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This article is an excerpt from "The Canopy" Join the Community in supporting healthy forests.

Getting involved with a unified collective voice transcends political parties. Being involved with a voice that communicates forest restoration as a priority for land that has been lost to catastrophic fire begins with you. Become involved. Write letters to members of government, your local community leaders, share posts, talk to your professional clubs or friends and make a donation to help the efforts. Join us by supporting our efforts in one of our many forestry tours, youth & community education or tree planting events. Together we can be collective Communities for Healthy Forests.


When Do You Admit That You Are Wrong?

By CHF Executive Director Melissa Cribbins

As humans, one of the hardest things for us to do is admit that we are wrong. We will come up with endless excuses and explanations to explain why things haven’t turned out the way that we predicted. None of us want to admit that our idea, thought, or plan wasn’t right after all.

So, when will the federal government admit that their fire management efforts aren’t working?According to the Congressional Budget Office (CBO), who tracks such things, the average annual acreage burned by wildfires in the United States has increased over the past 30 years. In the CBO’s recent report, they found that an average of 8 million acres burned each year in wildfires between 2017 and 2021, more than double the average amount from 1987 to 1991. More importantly, a fire on federal lands is, on average, five times the size of one on non-federal lands. And if you want to talk about costs, average annual federal spending on fire suppression totaled $2.5 billion dollars between 2016 and 2020.More acres burned, larger fires, and higher costs of fire suppression. Not a great trifecta.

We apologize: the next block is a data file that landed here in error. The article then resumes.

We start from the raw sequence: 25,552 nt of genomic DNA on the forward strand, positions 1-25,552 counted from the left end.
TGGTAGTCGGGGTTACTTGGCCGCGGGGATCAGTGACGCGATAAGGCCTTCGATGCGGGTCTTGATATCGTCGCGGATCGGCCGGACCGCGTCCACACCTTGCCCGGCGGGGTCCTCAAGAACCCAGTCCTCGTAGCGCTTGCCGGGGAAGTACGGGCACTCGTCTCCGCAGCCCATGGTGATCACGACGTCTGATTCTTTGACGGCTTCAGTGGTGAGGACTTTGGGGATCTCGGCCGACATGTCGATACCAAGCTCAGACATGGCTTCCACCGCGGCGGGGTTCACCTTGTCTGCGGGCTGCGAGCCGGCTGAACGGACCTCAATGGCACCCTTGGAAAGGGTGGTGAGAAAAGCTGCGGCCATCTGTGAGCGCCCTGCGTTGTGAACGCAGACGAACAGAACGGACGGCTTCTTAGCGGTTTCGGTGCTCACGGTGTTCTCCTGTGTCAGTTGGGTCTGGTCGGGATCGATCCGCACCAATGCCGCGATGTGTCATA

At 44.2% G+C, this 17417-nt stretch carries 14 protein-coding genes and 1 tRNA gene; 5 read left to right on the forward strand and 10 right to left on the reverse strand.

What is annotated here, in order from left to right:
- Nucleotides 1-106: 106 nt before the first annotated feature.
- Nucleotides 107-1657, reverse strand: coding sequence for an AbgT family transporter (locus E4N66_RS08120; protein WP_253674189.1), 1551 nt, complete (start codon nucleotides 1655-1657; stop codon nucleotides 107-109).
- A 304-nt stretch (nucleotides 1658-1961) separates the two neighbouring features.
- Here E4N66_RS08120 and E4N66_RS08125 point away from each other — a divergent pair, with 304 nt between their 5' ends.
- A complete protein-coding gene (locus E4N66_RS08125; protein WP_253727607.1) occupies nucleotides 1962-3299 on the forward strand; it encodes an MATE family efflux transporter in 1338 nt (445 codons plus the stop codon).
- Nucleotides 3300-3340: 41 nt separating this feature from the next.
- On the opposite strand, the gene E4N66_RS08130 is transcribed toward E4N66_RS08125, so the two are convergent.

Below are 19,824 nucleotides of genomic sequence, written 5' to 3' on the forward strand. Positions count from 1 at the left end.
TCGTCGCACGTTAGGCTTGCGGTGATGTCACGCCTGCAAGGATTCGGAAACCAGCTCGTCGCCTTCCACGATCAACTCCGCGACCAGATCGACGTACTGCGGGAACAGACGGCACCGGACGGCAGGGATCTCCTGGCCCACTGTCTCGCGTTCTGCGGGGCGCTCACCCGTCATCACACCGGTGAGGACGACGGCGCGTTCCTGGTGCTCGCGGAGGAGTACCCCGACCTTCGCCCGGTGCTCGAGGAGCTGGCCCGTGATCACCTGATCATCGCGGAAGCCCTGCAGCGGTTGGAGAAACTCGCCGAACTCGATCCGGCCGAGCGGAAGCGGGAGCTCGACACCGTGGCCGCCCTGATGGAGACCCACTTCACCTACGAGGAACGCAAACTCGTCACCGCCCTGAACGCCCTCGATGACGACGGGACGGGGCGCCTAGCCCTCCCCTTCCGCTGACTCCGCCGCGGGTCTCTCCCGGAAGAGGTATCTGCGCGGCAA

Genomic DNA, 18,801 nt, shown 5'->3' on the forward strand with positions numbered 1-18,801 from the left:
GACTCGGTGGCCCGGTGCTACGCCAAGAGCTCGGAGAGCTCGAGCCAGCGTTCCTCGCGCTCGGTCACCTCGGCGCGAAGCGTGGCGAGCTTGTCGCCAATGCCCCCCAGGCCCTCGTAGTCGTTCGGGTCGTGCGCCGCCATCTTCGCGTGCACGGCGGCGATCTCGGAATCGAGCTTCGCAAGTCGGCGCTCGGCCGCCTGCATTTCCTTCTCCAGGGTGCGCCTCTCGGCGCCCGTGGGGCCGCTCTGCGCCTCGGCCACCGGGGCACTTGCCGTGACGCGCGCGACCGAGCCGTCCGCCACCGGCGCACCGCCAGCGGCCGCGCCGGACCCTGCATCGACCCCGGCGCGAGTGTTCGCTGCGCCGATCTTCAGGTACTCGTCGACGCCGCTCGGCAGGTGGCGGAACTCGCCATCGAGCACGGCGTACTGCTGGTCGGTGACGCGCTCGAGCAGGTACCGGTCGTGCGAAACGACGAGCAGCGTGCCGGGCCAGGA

With larger fires comes greater impacts on communities. There are so many communities that are experiencing the impacts of megafires that have never dealt with fire impacts before. The smoke hurts our communities. All of us know someone with respiratory issues that are not able to go outside on smoky days. We all know businesses that have cancelled events because of all of the smoke in the air. We have made decisions about what to do on our weekend because wildfire smoke has made it impossible to just relax and enjoy our community. And we know one thing for sure — this smoke is not helping our economy one little bit.So, when do we admit that we are wrong? That our current path of forest management is not achieving any of our goals? We are not protecting habitat for wildlife. Our biggest trees are burning. We aren’t funding our schools. We haven’t created a new recreation economy. Our citizens have done everything that has been asked of them. It is time for the government to do their part, and admit that the last thirty years of forest management policy has done nothing but burn down some of our most pristine forests and pollute our air. It’s time to admit that the policies were wrong. We need to find a new path forward, one that includes fuels treatments, salvage logging, and road access to public lands. We need to reduce the number of acres lost to catastrophic wildfires. We need to get our children back outside.
We can make a difference, but we have to speak up and make sure that our voices are heard. Call or email your congressmen today and tell them you deserve better forest management.